Epitome of News. [Newspaper Article] — Queanbeyan Age and General Advertiser — 9 January 1862
(From our Contemporaries.) .A shark measuring 15 feet in length, ?11 ft r'. ind the body, and 4 feet 7 inches round the s s, was killed in Sydney harbor on Monday , m.our of the death of Miss MaryPro ur 'ounded. Mr.' Tait-'ha received latb r 24th October, from Colville, in s.e;s that Miss Provost .was quite : 'arls . : :. . ; "ndwieck races the Hurdle race was . Faraher's Prince the New Year's r. Higgerson's Tartair ; the Sapling .I- Farahcer's'Alderman ; the Prince stiakes by MIr. II. Rose's Becky and the', Free. Handicap by M-r. i " Peter Finn. str. Gurney, the Clerk of Petty Sessions at :.aidwood, was found drowned at Jernbai Sumbene on Tuesday last.' At the inquest a verdict of accidentally drowned was returned. Mary Hamilton of Long.Flat has died, ac .orllng to medical testimony, from a punc urcd wound in the heart caused. by a needle, 'hich was believed to have been taken into so chest for some time past. . - A telegram was received in -Braidwood on Vednesday night last that M...
PASTORAL DISTRICT OF CLARENCE. [Newspaper Article] — Queanbeyan Age and General Advertiser — 9 January 1862
IPASTOIAL DISTRICT OF CLAItENCR . 1. At Terranora, the entrance of the TweedlRiver " County of Roue;-20 squaro miles---The Crown lads' within the following boundaries:- Commoncing'at a point on the boundary between the colonies ofNow South Wales and Queensland, distant 2 miles' west erly from Point Danger; and bounded thenco on tho west by a line bearing south to a point distant 1 milo north from the Twood River; thence byaline south westerly, parallel withthat river for 3 miles; thence by a line south-easterly, at right angles to-thd last mentioned line, crossing the Tweed River, to a point 1 mile south-east of that river; thence on the south east by a line north-easterly, to Sutherland's Point, on the sea-coast; on the cast by the sea, northerly, to Point Danger; and on the north by the boundary aforesaid, dividing the colonies of Now South Wales and Queensland westerly two miles to the point of commencement. - 2. At the entrance of the Brunswick River, County of Rous, 61 square m...
English Extracts. [Newspaper Article] — Queanbeyan Age and General Advertiser — 9 January 1862
TEN MEN STARVED TO DEATH IN THE AiTcTic REGIONS- The whaler Alert left Peterhead last summer.'. After se veral unsuccessful attempts to get out of the Gulf they were obliged to put back and bear up for Kitterton island. `Here the sufferings of the crew during ailong Arctic winter were such asi anno described. Unexpectedly detained?=i that dark and desolate 'regioni and tiun? provided with the comfnrts necessary. for subsistence in the iiitense frost which .prevailed, one after anotiier succumbed to the- combined effects of cold' and scurvy, until the half of hhe crew (ten) died, leaving only. other ten, much en feebled by disease: Theiihorrors of such a winter may be ' ei , as ell as the emotions with which the survivors would hail the appearance of this year's ships. Quite unable to bring the vessel home themselves, the captains of the Alibi and' Arctic, of Aberdeen, gene zously sent two boats' crews on board of the Alert to assist the remainder of her crew, and she arrived, at Pet...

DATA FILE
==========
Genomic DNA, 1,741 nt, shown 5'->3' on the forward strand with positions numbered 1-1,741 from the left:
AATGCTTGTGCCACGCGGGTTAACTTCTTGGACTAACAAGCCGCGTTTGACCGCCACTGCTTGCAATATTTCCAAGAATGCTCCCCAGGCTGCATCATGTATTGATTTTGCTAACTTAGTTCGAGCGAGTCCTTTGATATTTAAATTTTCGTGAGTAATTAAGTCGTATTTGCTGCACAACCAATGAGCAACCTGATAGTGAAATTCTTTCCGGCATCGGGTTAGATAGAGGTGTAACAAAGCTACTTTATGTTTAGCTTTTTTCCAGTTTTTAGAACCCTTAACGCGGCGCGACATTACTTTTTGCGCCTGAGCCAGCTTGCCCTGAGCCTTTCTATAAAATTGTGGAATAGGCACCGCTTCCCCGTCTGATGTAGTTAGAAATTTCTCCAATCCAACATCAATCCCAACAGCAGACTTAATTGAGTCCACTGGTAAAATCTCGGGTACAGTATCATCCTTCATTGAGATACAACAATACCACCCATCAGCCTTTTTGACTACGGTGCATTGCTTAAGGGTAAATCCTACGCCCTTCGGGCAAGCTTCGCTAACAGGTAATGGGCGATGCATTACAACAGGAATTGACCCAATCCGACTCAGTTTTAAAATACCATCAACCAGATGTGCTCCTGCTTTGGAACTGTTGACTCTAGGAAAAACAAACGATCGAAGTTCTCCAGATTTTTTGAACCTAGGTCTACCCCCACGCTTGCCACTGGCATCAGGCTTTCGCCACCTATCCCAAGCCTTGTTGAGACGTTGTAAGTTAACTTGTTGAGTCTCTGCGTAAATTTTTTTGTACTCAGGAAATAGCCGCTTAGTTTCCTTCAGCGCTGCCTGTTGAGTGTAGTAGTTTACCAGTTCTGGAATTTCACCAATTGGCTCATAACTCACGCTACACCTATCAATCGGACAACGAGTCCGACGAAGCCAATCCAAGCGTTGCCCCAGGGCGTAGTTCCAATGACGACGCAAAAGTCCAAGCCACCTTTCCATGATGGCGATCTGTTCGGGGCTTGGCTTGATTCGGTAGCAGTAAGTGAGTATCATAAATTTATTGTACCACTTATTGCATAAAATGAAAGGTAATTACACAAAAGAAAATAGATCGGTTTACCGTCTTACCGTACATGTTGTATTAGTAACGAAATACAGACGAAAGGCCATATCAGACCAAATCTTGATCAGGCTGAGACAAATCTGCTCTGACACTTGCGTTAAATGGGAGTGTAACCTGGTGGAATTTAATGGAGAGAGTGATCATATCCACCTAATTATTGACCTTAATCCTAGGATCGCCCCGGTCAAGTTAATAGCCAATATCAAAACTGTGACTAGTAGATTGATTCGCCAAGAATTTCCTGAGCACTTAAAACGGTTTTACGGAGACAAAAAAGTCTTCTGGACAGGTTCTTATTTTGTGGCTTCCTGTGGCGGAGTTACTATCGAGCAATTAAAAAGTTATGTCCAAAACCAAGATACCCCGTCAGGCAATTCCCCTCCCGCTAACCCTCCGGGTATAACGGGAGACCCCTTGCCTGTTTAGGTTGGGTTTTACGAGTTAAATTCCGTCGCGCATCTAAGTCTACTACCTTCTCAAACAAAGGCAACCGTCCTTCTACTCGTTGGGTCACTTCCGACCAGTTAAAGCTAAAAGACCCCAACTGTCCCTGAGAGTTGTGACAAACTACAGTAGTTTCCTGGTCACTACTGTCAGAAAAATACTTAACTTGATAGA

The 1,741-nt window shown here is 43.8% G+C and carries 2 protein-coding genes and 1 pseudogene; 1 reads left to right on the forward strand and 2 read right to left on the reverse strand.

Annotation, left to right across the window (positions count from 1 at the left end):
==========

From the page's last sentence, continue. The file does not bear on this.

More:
MR. GEORGE DAWSON ON THE AMERICAN QUESTION. [Newspaper Article] — Queanbeyan Age and General Advertiser — 9 January 1862
MR. GEORGE DAWSON ON THE AMERICAN QUESTION. Mn. George Dawson, of Birmingham, delivered lately, in the Music Hall of that town, a lecture on the Ameri can war, In the course of it he said that, de jure, his opinioni was that the ndrthl was right-the north had. all the ;parchmentt 'll the law, all the right; all the constitution, - all.. the precedent, and- all the :.everything that was antiquated and venerable, on its side. He was .equally' clear that, de jure,: the south could not se cede ; that they had no right, and ought niot to. secede; but then came iii the de facto part of. the question, and. running its .bull-head- through parchment and everything else dejure it did secede. The south, it was true, - could not. withdraw from the union without breaking its oath, but it had withdrawn, and as fr as 'they were bound, to keep their. promise, to obey the law, and to-perform their, con tract, they' were rebels-if 'that would' b6 any satisfaction to the friends of the north. And now ...
LATEST COLONIAL NEWS. (Yesterday's telegrams to Goulburn Papers.) Tuesday night. [Newspaper Article] — Queanbeyan Age and General Advertiser — 9 January 1862
LATES'T COLQfIAL NEWS. rYeaterda's telegramns to Godulrbur papers.) Tuesday night., The Assembly yesterdaypassed the estimates for the judicial, post-oflce, and customs de partments. The salaries- of the country coroners were cut off, but fees- were voted. Great, excitement at the Lachlan about a new quartz reeoof discovery, ten miles from the present diggings.. ,We'have Auckland, news to the 20th De comber. Two thousand troops had been ordered to proceed road-making in the diree-' tion of Walkatoo. • The Sydnev crlekloters have arrived in Melbourne,, where they have been. warmly received. The All England eleven have gone to Beechworth. In the assembly Mr. Cowper 'staed' this evening that it was the wish of the govern ment to prorogue parliament on Tuesday next, We htive news via California from Wash ington to 8rd November. General Scott had resigned his command, and McClellan had been appointed command er-in-chief of the Federal army. -The Confederates ,,ere believed to have 60,000...